‘Here we go making mulberry gin….’

My morning sortie to gather a bowlful of mulberries for breakfast (actually, forget the bowl.  Mulberries go directly to mouth) has suddenly got much harder.  Autumn’s in the air as I traipse across the dewy grass.  The mulberries are fewer.

The mulberry tree still bears fruit.

This isn’t just the fault of the weather.  We have some new residents in the garden.  A family of moorhens: mum, dad, and five chicks.  They like mulberries too.  The windfalls that used to be mine, all mine, are now theirs, all theirs.  But who could begrudge such charming tenants?


Anyway, I suddenly realised that if we were going to have our much talked-of mulberry gin in time for Christmas, we needed to act.  We had a houseful of helpers.  Not just Malcolm, but Emily and her boyfriend Miquel, over from Barcelona.

Out came the bowls.  Out came the small steps.  Out came the team.  We stripped the tree of any berries that were ripe enough to fall into our hands, as the moorhen chicks cheeped and protested from their lair in the flowerbed.

Emily concentrates on the task in hand.

The rest was easy.  Wash the berries.  Half fill an empty bottle with gin.  Poke berries into bottle.  Add sugar.  Argue about whether to follow the recipe that suggests adding a handful of roasted almonds or not.  Decide to leave almonds out today, but add them to the next batch.  Screw cap on bottle.  Shake.  Place in cupboard with note to self to shake bottle daily for a couple of weeks, then wait for months.  That’s it.  Tidy up.  Before Christmas we’ll strain off the gin, re-bottle it … and look forward to sampling it on Christmas Day.

How many people does it take to fill a mulberry gin bottle?

Or … if you’re on our Christmas present list, you might get a bottle too.

Mulberry gin in the making.

31 thoughts on “‘Here we go making mulberry gin….’”

  1. The moorhens are charming – not so sure about the mulberry gin, but it sure sounds festive 🙂 Here, on our usually very hot and steamy summer Christmas Days we’ll probably stick with tonic and a slice of lemon in our gin. Cheers in advance anyways.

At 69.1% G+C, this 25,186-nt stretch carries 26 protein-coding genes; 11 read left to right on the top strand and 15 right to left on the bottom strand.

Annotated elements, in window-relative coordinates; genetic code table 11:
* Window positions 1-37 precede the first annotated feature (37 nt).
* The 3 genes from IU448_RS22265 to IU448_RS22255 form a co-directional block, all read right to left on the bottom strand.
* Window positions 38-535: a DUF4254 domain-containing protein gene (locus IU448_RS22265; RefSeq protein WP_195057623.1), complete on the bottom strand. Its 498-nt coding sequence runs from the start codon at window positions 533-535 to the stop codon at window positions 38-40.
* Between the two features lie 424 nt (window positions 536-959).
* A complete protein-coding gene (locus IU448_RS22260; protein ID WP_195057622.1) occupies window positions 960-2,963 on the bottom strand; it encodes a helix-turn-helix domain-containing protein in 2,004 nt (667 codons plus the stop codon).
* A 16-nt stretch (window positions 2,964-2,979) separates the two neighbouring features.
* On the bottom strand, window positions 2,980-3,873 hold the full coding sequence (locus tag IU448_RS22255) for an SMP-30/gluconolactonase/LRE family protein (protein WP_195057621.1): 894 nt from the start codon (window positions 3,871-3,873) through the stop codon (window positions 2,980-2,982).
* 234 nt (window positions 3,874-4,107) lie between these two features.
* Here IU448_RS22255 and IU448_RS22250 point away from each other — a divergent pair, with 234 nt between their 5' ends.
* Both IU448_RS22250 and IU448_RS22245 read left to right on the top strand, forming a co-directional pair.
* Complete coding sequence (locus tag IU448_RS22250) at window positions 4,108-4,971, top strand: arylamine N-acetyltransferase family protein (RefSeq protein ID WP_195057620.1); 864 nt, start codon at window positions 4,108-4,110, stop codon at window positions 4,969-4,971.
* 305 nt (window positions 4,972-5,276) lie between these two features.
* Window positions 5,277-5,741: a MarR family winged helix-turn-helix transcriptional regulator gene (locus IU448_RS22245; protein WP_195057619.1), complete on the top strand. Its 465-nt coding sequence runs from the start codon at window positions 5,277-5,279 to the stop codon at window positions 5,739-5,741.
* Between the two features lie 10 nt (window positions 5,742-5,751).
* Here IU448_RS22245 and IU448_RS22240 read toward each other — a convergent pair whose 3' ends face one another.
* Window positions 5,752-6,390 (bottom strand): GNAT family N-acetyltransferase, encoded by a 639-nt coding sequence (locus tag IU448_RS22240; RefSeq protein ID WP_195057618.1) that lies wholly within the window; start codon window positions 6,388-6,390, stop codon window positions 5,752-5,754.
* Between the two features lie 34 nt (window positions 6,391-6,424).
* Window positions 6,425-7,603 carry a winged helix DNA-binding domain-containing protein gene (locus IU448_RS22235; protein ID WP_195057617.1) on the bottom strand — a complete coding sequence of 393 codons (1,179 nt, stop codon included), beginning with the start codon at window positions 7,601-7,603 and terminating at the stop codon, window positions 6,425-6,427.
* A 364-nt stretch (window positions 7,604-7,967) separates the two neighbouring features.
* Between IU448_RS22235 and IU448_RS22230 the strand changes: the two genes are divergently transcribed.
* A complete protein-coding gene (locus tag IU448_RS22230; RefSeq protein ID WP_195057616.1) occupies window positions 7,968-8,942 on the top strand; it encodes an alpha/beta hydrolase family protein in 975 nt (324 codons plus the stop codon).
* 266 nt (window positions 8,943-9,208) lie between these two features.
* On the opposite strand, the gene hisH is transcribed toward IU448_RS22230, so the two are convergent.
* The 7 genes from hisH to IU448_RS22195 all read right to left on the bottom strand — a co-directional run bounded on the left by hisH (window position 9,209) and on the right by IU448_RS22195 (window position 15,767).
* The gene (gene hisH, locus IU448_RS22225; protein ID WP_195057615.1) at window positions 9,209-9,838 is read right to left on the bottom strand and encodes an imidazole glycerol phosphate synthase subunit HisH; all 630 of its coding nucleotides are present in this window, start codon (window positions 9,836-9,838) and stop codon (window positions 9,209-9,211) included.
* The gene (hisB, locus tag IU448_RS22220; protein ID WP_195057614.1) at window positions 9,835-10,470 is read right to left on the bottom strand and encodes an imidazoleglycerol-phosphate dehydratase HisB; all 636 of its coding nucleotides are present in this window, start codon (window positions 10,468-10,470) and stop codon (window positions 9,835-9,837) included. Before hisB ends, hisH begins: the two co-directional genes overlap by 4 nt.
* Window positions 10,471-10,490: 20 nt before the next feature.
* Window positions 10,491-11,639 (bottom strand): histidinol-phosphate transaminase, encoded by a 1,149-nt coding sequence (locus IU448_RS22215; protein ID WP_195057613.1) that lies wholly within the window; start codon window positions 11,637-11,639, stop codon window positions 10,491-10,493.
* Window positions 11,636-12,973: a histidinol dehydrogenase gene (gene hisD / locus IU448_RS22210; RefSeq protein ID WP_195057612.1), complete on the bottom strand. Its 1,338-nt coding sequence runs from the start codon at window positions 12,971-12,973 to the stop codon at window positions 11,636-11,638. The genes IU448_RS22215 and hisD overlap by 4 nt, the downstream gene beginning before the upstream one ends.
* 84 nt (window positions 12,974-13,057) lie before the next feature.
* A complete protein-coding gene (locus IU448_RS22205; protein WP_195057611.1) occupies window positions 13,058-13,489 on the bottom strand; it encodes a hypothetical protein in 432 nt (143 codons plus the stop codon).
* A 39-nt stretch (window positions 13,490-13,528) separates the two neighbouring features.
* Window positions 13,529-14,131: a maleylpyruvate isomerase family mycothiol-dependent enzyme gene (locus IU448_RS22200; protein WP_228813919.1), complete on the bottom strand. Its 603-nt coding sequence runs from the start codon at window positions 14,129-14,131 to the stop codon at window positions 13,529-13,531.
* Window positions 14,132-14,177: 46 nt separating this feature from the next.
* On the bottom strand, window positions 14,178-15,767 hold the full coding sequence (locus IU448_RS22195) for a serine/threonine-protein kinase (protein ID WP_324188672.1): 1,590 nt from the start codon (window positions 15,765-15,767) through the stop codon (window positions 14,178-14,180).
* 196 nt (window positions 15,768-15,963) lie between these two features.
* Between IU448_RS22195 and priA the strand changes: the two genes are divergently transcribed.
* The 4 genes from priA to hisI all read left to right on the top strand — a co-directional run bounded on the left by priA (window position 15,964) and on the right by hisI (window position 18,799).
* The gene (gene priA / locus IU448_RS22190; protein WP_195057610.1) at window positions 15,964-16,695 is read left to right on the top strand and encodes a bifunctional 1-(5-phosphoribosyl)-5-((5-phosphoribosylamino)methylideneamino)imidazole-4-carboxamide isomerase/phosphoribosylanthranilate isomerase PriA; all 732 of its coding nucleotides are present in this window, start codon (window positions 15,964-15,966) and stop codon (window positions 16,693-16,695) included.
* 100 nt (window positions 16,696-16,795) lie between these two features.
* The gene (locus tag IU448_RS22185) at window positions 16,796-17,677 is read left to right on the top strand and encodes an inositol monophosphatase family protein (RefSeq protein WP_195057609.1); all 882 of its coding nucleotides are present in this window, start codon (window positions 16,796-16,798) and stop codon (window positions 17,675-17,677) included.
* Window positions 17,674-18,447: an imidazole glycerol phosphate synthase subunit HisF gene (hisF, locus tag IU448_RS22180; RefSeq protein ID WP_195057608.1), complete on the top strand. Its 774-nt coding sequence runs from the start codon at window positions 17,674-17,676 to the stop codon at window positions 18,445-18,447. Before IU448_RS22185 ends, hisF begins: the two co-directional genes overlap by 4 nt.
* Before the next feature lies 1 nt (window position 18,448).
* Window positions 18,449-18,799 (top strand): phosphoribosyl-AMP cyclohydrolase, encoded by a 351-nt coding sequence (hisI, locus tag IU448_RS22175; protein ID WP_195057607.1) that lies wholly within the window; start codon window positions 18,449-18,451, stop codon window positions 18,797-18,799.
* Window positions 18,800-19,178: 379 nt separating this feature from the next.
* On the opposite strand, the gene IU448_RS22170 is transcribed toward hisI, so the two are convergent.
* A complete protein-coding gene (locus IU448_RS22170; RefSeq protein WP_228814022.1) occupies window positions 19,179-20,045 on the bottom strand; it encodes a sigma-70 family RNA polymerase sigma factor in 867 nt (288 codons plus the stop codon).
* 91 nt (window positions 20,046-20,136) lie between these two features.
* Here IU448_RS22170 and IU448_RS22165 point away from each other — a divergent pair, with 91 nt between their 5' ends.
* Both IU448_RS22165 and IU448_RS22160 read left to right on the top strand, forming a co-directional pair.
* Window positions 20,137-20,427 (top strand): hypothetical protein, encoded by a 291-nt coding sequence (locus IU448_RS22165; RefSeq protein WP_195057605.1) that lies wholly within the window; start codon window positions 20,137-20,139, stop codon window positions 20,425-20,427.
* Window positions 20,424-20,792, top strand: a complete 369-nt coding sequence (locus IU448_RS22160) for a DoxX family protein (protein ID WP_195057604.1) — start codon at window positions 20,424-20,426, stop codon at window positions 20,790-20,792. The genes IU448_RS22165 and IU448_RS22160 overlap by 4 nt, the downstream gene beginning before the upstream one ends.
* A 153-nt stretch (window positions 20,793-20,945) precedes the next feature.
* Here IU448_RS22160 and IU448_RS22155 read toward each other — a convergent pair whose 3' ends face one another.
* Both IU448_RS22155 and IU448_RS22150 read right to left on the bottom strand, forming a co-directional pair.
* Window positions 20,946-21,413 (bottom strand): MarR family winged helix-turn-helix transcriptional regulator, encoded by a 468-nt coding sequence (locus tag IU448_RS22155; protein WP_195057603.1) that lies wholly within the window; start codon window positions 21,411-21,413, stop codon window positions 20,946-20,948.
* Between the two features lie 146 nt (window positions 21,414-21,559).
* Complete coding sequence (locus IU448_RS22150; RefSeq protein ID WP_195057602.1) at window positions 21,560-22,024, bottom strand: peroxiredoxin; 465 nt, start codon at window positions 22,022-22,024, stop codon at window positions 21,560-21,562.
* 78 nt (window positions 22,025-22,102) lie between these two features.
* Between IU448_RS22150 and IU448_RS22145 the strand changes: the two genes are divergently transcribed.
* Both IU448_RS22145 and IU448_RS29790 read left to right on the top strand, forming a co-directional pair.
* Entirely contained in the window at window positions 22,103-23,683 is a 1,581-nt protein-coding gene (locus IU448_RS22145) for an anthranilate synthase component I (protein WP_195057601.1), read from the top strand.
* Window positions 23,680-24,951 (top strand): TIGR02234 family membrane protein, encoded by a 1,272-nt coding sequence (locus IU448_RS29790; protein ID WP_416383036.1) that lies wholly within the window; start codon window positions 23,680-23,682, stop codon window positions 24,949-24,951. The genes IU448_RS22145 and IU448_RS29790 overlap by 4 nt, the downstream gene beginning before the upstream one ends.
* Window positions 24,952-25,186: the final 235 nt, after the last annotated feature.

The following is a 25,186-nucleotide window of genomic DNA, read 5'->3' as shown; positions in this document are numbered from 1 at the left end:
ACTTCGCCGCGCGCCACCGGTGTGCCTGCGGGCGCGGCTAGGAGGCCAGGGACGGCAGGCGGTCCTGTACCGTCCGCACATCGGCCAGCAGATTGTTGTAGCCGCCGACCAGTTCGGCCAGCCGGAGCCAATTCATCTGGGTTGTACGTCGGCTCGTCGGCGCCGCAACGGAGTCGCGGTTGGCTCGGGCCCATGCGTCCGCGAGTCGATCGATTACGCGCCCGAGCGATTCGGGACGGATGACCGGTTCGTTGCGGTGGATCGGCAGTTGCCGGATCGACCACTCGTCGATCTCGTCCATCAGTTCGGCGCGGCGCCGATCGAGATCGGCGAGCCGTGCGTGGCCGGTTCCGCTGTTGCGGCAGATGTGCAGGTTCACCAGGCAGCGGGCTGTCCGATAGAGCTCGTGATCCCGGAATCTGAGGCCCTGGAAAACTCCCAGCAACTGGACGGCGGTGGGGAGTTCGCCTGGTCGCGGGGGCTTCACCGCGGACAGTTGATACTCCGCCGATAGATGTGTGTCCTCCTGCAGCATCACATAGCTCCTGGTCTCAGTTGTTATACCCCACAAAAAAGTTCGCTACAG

Liked by 1 person

  2. I feel a bit sorry for the moorhens…. 😉
    I’m not a gin drinker but when I discovered sloe-gin I insisted to myself that I MUST try and admire the inventions of my fellow friends. Since then I discovered also ginger root beer and many other local specialties. Lovely photos and beautifully told. Many thanks Margaret. We are now in Devon and enjoyed already plenty of fab fish&chips and more…. AND we are back with laid-back and very kind friends, what could be better.

    Liked by 1 person

    1. Please don’t be sorry for the moorhens. Lots of food and water, reasonably safe from predators, doting humans nearby. Enjoy Devon and the summer. No summer here 😦


  3. What a wonderful thing to do together indeed and the moorhens are so cute and curious. I’ve never heard of or tasted Mulberry gin, but I love the ritual, I have a friend who travels up to the Ardeche often to visit her grandmother and I’ll never forget her talking me through (in her best English – it an English conversation lesson) the process of collecting the chestnuts to make ‘créme de marron’ and then she presented me a little cup with a teaspoon in it, and it was divine! Keep up the culinary, fruit picking, family rituals! Food and drink for the soul.

    Liked by 1 person

    1. Thank you. We will. I have so many happy foraging memories of France. Gathering kilos of walnuts, and once making vin de noix – we still have a small bottle left. Mushrooms, of course. Cherries. So many things. We learnt always to carry a ‘au cas ou’ bag … just in case. It’s sad it’s so much less of a thing here, but I do my best to wave the flag for foraging.

      Liked by 1 person

  4. The sun came out this afternoon after weeks of gloom, wet and cold. We went for a walk and discussed sloe gin and found lots of fruit – not quite ready to pick. Your mulberry gin sounds gorgeous and I like your photos very much!

    Liked by 1 person

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